Several series of simulations were performed to find stable configurations of lipid-bound SBDs. Details of simulation setups are described in Experimental Section 4.1 and Supplemental Materials. Quantitative analysis results on SBDf and SBDp binding modes with GT1b gangliosides, such as salt bridges, CH–π interactions, and binding free energies, will be discussed in the following sections. All the data analysis was based on the fourth and fifth simulation series, i.e. with no distance constraints.

2.1. E16/K16 Sphingolipid Binding Domain (SBD) Variants Adopt Different Conformations

The simulations of E16 and K16 SBDf suggested different conformations for the two variants, despite their identical initial configurations (Figure 2A). The configurations of E16 variants are helix-turn-helix loops, similar to the V3-like loops in Fantini’s model [19,52]. K16 variants, surprisingly, were in coil-helix-coil configurations and had larger contact area with ganglioside sugar groups than E16 variants.
With the fluorescence label, the conformational ensemble of SBDf had much smaller structural fluctuations than those SBDp as illustrated in Figure 2A. The proportion of unstructured coil-adopting residues decreased from ~40% to ~25% with dye and linker molecules. Besides, the proportion of helix-adopting residues doubled from ~20% to ~50% with the addition of the labels (Figure 2B). Root mean square fluctuation (RMSF) of SBDs binding with GT1b are shown in Figure 2C. Residues 7–16 show the structural stability in both SBDf and SBDp variants. Terminal regions of SBDp are more flexible than SBDf. These results are in line with the output of our replica exchange MD simulations of SBD in the aqueous environment [20], suggesting that fluorescent dye and linker molecules enhance SBD folding and helical propensity.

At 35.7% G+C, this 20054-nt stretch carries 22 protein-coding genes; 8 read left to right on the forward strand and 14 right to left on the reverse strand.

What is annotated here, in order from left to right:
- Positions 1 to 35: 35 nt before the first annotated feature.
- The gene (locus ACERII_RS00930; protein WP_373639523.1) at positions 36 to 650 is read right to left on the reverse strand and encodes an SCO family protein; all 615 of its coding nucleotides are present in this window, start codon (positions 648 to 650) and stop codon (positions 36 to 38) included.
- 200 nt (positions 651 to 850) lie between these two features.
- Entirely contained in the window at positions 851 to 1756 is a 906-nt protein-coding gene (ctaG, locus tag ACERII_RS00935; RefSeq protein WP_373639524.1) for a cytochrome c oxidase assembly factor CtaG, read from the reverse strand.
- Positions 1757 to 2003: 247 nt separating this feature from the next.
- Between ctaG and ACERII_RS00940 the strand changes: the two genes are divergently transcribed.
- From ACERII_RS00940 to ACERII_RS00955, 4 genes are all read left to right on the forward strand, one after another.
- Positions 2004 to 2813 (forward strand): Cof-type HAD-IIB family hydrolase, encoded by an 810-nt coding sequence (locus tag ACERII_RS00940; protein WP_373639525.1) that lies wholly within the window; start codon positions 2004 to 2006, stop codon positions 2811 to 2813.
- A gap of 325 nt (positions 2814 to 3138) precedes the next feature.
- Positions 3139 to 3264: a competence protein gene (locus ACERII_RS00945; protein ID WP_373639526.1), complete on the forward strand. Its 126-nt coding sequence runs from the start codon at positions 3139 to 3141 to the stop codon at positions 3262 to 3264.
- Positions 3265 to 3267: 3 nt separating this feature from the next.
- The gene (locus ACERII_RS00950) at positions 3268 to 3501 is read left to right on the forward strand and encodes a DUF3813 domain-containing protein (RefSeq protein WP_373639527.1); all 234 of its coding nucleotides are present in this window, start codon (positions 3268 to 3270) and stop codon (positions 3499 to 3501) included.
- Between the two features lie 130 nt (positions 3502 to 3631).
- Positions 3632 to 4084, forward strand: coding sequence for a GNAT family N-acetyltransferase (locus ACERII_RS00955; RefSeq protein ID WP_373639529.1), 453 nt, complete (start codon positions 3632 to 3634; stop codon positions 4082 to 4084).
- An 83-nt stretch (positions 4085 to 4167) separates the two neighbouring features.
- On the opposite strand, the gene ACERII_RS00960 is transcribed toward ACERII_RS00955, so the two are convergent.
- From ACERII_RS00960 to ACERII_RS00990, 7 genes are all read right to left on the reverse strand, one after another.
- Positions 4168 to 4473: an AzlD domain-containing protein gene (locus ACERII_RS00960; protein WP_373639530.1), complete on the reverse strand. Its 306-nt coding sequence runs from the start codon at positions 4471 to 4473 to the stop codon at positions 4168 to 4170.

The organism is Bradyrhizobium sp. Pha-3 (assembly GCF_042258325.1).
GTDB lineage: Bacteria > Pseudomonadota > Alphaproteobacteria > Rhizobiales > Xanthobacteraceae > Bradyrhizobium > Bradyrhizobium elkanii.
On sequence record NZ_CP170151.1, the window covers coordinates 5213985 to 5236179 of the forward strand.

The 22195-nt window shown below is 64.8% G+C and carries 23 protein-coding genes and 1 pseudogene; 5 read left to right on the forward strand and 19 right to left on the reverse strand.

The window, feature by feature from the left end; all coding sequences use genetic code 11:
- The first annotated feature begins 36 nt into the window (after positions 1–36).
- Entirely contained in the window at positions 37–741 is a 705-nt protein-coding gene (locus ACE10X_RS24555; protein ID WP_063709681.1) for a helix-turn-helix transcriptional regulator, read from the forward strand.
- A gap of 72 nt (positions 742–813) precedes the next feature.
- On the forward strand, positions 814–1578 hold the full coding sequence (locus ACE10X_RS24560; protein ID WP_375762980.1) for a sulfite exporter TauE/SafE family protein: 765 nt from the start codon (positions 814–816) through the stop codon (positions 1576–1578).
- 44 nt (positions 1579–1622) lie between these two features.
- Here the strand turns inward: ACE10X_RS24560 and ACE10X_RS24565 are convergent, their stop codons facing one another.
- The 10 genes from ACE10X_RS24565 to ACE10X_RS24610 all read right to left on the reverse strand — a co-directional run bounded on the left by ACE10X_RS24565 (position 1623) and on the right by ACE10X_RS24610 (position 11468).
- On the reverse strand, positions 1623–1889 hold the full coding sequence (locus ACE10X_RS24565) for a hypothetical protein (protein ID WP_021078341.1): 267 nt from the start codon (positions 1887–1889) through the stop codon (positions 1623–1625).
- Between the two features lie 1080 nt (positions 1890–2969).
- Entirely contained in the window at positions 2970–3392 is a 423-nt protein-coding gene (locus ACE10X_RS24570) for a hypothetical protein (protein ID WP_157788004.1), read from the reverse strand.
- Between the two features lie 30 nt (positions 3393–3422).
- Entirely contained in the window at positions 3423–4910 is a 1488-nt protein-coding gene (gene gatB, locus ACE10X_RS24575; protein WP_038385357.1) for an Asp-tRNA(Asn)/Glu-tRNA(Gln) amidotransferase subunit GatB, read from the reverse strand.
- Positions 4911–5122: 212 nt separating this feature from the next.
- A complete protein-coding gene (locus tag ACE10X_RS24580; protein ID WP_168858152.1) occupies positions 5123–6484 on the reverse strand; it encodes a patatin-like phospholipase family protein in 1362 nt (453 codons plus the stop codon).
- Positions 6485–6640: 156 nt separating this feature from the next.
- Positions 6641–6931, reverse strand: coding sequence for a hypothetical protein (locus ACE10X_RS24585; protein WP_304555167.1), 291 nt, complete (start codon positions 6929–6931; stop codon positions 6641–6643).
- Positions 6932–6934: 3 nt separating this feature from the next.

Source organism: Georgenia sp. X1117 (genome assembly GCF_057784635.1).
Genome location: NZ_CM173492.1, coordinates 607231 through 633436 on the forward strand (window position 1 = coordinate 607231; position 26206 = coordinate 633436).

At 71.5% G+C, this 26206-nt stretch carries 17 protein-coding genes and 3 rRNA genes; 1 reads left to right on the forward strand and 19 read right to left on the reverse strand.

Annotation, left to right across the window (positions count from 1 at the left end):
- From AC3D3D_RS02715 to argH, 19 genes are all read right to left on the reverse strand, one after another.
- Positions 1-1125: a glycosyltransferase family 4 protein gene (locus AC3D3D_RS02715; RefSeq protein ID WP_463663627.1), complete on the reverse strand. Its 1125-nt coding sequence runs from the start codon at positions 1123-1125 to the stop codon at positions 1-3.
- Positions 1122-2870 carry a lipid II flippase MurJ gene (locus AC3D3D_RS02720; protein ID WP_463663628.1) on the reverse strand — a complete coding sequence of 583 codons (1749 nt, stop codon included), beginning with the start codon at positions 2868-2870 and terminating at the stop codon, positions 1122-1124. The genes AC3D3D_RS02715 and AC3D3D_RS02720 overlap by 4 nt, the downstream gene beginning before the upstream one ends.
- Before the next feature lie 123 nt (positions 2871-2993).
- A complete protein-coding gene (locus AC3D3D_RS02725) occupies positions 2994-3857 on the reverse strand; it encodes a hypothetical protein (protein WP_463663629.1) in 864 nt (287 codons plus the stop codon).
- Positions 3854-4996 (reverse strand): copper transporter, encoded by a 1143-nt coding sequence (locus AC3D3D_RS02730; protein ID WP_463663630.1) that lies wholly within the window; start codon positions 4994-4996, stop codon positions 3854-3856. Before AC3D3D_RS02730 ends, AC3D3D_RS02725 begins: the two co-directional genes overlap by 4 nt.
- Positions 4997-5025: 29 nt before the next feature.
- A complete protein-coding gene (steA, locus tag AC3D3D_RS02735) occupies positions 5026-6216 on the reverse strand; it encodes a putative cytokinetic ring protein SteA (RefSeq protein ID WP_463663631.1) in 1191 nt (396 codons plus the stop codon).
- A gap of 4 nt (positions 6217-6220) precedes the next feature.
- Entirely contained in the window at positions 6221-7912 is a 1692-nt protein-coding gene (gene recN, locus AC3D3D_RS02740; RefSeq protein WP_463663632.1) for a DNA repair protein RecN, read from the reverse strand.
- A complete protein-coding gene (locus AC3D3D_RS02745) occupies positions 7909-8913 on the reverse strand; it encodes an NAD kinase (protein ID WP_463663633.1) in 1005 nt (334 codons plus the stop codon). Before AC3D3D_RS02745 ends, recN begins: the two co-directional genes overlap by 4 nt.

Figure 2. (A) Superimpositions of SBD configuration binding with GT1b during the simulations, one frame per 2 ns; (B) Secondary structure distributions of SBDs in the binding modes with GT1b. E16 SBDf; K16 SBDf; E16 SBDp; K16 SBDp
Figure 2. (A) Superimpositions of SBD configuration binding with GT1b during the simulations, one frame per 2 ns; (B) Secondary structure distributions of SBDs in the binding modes with GT1b. E16 SBDf; K16 SBDf; E16 SBDp; K16 SBDp
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2.2. SBDp Peptides Are Capable of Binding to GT1b Clusters in Distinct Modes